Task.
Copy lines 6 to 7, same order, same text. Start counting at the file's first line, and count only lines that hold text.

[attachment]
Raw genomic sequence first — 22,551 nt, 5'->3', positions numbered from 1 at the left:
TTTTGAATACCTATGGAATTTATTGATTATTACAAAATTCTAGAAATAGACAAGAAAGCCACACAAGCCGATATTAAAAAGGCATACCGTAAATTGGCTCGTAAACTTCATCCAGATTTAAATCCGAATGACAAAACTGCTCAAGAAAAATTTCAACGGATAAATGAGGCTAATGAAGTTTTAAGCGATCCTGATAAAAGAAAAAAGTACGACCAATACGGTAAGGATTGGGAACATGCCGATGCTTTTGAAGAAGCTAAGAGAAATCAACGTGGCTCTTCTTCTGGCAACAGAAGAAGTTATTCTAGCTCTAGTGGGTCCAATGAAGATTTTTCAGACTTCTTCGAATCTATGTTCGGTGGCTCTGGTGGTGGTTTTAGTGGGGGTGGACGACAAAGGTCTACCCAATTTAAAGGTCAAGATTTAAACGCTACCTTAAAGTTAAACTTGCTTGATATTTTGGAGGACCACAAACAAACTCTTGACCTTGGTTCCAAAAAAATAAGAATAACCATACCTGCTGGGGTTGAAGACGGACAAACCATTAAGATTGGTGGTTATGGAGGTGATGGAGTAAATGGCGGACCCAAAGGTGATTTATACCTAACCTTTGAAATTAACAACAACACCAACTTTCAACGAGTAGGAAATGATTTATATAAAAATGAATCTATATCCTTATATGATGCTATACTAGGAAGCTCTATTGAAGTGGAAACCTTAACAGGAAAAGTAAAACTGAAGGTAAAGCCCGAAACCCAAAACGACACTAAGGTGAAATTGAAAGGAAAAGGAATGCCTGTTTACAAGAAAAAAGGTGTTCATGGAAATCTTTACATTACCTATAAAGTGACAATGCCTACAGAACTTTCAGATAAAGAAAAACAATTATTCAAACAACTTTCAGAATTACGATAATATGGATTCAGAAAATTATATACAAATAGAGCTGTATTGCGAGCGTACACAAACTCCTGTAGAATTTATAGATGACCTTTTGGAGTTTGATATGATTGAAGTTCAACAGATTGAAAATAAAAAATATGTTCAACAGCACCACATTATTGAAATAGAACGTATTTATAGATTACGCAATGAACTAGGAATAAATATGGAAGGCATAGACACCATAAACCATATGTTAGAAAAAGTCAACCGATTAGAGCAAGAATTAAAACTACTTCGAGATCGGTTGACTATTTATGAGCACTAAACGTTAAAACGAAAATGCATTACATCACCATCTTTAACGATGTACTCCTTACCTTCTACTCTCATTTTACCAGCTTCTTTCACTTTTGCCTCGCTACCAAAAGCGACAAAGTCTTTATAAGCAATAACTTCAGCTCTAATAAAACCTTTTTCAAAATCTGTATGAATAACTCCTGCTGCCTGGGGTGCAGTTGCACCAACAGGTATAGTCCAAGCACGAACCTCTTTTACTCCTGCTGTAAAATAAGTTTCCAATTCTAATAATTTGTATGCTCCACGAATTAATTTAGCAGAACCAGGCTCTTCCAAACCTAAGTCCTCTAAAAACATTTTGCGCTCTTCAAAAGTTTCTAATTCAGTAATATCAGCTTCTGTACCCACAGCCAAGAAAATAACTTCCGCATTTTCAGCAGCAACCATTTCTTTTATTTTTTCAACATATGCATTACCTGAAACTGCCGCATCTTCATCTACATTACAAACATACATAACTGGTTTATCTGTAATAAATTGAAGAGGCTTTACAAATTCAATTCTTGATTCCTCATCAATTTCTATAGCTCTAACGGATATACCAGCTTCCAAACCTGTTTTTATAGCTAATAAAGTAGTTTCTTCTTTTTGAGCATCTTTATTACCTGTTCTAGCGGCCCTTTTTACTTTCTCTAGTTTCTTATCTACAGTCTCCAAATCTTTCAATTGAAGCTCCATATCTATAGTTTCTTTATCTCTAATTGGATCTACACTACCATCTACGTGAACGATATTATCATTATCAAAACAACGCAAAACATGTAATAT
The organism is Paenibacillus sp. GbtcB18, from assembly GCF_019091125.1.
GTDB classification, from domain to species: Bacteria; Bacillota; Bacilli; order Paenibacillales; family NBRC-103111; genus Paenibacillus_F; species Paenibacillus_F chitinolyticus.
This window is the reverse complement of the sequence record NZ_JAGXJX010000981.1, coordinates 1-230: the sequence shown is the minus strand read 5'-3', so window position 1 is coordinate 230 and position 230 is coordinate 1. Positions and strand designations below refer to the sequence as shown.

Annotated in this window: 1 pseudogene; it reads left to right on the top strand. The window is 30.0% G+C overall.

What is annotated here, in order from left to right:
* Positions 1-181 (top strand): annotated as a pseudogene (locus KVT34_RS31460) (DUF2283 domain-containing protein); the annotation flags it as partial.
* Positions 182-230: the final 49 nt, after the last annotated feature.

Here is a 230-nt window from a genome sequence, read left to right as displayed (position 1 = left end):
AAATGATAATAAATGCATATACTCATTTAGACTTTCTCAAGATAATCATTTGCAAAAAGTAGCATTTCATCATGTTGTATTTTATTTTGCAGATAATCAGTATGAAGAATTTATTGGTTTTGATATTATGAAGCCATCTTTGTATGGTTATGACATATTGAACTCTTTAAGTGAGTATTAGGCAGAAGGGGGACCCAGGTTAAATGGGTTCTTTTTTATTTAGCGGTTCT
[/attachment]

Annotated in this window: 1 pseudogene; it reads left to right on the top strand. The window is 30.0% G+C overall.

What is annotated here, in order from left to right: